“Labour must be unequivocal – Tory policies that force children and their families into poverty will be abolished.”
By Ben Folley
The Labour leaderships new language of ‘tough decisions’ now threatens to endorse Conservative policies which are driving children and their families into poverty, following Keir Starmer’s stark announcement there would be no change in the two-child limit on child tax credits and Universal Credit.
The two-child limit is pushing 1.1 million children deeper into poverty, according to Child Poverty Action Group, and abolishing it would lift 250,000 children out of poverty, and a further 850,000 children would be in less deep poverty at a cost of just £1.3 billion. A relatively small amount given the sums that could be raised by politically popular wealth taxation.
Having already been described as ‘heinous’ by Labour’s Shadow DWP Secretary Jon Ashworth, Starmer’s announcement has united opposition across the labour movement, being described as ‘a vicious policy that seeds child deprivation’ by the Fabian Society’s Andrew Harrop, and with the demand that ‘all politicians should reject any policy that’s proven to impoverish families, and that clearly punishes innocent children’ from UNISON’s Christina McAnea.
However, in the strait jacketed process of the National Policy Forum meeting, which met just days later, delegates were unable to shift policy. The event rubber-stamped Rachel Reeves Shadow Treasury agenda of so-called fiscal responsibility, which so far has meant a commitment to maintaining Conservative spending proposals after a General Election, even when unearned – and largely untaxed – income is piling up for a few at the top, whilst poverty is on the increase for many.
As MP John McDonnell said, “It’s pretty clear that we now need an honest and fundamental discussion in the Labour party about child poverty, its causes and the impact of the policies introduced by the Tories, including the two-child limit, because it’s obvious some in the party don’t fully appreciate its impact.”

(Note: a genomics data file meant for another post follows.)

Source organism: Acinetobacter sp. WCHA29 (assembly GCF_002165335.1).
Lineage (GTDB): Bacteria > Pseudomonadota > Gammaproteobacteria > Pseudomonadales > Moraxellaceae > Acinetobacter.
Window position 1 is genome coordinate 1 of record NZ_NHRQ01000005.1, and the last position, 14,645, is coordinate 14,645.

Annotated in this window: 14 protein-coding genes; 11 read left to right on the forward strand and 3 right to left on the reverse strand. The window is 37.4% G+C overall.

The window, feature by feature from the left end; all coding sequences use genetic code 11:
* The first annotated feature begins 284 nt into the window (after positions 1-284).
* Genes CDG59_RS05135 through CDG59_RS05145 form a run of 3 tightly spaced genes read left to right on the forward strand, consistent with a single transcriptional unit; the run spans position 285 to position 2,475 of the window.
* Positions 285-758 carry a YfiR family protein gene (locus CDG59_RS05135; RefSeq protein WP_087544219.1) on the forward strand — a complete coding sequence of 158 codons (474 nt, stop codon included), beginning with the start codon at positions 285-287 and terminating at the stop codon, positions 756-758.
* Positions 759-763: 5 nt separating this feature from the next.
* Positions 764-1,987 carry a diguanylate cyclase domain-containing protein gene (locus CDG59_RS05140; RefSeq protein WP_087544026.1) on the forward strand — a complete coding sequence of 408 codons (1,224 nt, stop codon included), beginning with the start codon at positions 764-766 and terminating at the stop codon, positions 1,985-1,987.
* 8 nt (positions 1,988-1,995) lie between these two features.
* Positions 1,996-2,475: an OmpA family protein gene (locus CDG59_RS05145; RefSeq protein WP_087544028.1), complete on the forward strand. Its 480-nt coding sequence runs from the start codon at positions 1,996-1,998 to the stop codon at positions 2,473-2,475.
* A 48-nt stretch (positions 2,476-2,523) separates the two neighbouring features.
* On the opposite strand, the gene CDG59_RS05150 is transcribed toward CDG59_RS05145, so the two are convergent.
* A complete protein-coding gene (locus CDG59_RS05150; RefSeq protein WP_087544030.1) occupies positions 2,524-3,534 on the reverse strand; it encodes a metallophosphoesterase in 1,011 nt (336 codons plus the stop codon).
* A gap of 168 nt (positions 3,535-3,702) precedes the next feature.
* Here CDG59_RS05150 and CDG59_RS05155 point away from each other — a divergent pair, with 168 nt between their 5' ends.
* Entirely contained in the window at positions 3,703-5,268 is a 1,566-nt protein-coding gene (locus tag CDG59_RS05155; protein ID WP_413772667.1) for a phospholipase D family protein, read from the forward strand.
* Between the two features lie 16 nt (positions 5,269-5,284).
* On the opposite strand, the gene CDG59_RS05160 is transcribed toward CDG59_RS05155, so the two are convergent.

Now, Labour’s left must make common cause with other members across the movement who are rightly outraged by Starmer’s announcement, including by submitting motions with the aim to enforce a change in policy at Labour Party Annual Conference. Make sure you discuss the following motion with members across your CLP or all strands of opinion in the party and submit it before the deadline.
Model motion – Scrap the two-child limit
- Labour’s Five Missions include ‘a focus on reducing child poverty’.
- The two-child limit on child tax credits and Universal Credit is a major driver of child poverty. It denies means-tested support worth up to £3,235pa per child to third and subsequent children in households.
- 1.5m children live in families affected by the policy, with minority-ethnic families and single-parent families disproportionately affected.
- Abolishing the cap would lift 250,000 children out of poverty and reduce poverty for 850,000 more, costing approximately £1.3bn pa.
- The societal cost of child poverty is estimated at £39bn pa. The Women’s Budget Group estimates that lifting 250,000 children out of poverty could save roughly £2.3bn in future societal costs: almost twice the cost of scrapping the two-child limit.
- Labour cannot achieve its objective of reducing child poverty without scrapping the two-child limit.
- Abolishing the policy will have an immediate beneficial impact on children suffering hardship. It is also, as the End Poverty Commission suggests, the most cost-effective way of reducing child poverty.
- Scrapping the two-child limit is an investment that will bring net benefits to society, reducing the burden on our economy and our health and education services.
- It is immoral to treat some children as less deserving than others because of the circumstances of their birth.
Conference therefore calls upon the Party to include a pledge for the immediate abolition of the two-child limit in its next election manifesto.
- The closing date for motions for Labour Party Conference 2023 is 5pm on Thursday 21 September 2023. Motions must be 250 words or fewer, cover one subject only and not cover an organisational matter.
- Ben Folley is a volunteer with Arise – A Festival of Left Ideas. You can follow Arise on Facebook, Instagram and Twitter; see what events they have coming up here; and listen to the Arise Festival podcast on Spotify.
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